I didn't know they started using magnetic engines! ... and with a field strength of only 100 millitesla to orbit, that's perfectly alright, nice!

  • by Anonymous Coward on Sunday January 06, 2013 @09:11PM (#42499749)

    There was still a requirement to be near water because the Saturn V first and second stages were too large to be economically transported by any other means. Plus, launching from the east coast of Florida meant a clear path over water for the first and second stages, which had substantial safety benefits. Launching from anywhere in Texas could possibly have led to the second stage coming down somewhere in the southeastern U.S. in the event of a problem. Even if the launch had been made at the southernmost tip of Texas, the Saturn's trajectory would have still have crossed directly over Florida.

  • by hairyfeet ( 841228 ) <bassbeast1968 AT gmail DOT com> on Monday January 07, 2013 @01:16AM (#42501219) Journal
    That was actually something I find fascinating about the cold war, how much blatant theft was going on between the superpowers. You had Israel having one of their spies sleep with an Arab Christian pilot for nearly 3 years, just to get their hands on the MiG-21 (Steal The Sky has a good if watered down account), you had the Soviets actually buying a dud Sidewinder that had gotten lodged in the wing of a Chinese MiG 17 and using it to make copies so good of Sidewinder that you could mix and match parts from their Atoll and our Sidewinder and it would work perfectly, and when my grandfather was stationed in West Germany in the 50s and 60s he said if the Soviets ever wanted to take out our forward bases all they would have to do is send a single plane with a nuke as they had orders DO NOT FIRE if they detected a single Soviet plane as we had spread the word through our spy networks behind the curtain that there was a large bounty for each new MiG or Sukov and they didn't want to risk possibly shooting down somebody trying to collect the reward.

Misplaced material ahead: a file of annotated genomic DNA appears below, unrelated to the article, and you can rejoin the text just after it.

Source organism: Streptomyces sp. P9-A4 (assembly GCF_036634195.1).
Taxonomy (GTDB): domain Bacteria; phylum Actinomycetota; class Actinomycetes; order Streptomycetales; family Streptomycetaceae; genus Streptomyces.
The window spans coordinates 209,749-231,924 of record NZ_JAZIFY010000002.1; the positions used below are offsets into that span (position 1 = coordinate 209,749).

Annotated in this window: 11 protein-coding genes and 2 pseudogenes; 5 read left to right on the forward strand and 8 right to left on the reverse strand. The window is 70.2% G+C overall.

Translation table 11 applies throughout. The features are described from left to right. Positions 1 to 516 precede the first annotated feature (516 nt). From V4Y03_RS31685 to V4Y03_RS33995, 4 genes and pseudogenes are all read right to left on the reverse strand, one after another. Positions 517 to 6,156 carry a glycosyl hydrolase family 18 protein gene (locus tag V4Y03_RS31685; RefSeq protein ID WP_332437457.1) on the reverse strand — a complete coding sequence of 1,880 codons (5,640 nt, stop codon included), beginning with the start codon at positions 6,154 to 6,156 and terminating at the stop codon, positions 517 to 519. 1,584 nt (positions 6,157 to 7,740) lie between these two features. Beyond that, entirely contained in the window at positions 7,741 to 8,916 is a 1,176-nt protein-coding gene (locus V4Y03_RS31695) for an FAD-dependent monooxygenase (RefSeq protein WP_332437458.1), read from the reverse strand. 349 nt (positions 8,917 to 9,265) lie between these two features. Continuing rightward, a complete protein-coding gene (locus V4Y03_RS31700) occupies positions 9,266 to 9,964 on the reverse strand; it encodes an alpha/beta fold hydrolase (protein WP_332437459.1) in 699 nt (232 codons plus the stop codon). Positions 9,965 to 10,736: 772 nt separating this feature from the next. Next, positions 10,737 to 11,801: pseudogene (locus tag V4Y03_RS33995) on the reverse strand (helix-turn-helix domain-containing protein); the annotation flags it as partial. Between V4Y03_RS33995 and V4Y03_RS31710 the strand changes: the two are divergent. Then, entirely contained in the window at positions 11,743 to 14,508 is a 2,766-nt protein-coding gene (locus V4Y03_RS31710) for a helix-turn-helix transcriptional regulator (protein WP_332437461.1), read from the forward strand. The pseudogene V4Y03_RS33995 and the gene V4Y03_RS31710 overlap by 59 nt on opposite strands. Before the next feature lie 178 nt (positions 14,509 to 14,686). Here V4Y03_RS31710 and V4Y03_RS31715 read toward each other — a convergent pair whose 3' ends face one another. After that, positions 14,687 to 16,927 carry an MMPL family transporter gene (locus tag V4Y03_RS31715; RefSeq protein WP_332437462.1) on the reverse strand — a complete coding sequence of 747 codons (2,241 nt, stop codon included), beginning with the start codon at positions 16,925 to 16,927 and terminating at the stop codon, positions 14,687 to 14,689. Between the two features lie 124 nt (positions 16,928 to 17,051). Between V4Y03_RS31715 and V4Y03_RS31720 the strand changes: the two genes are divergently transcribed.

Think of it! With VLSI we can pack 100 ENIACs in 1 sq. cm.!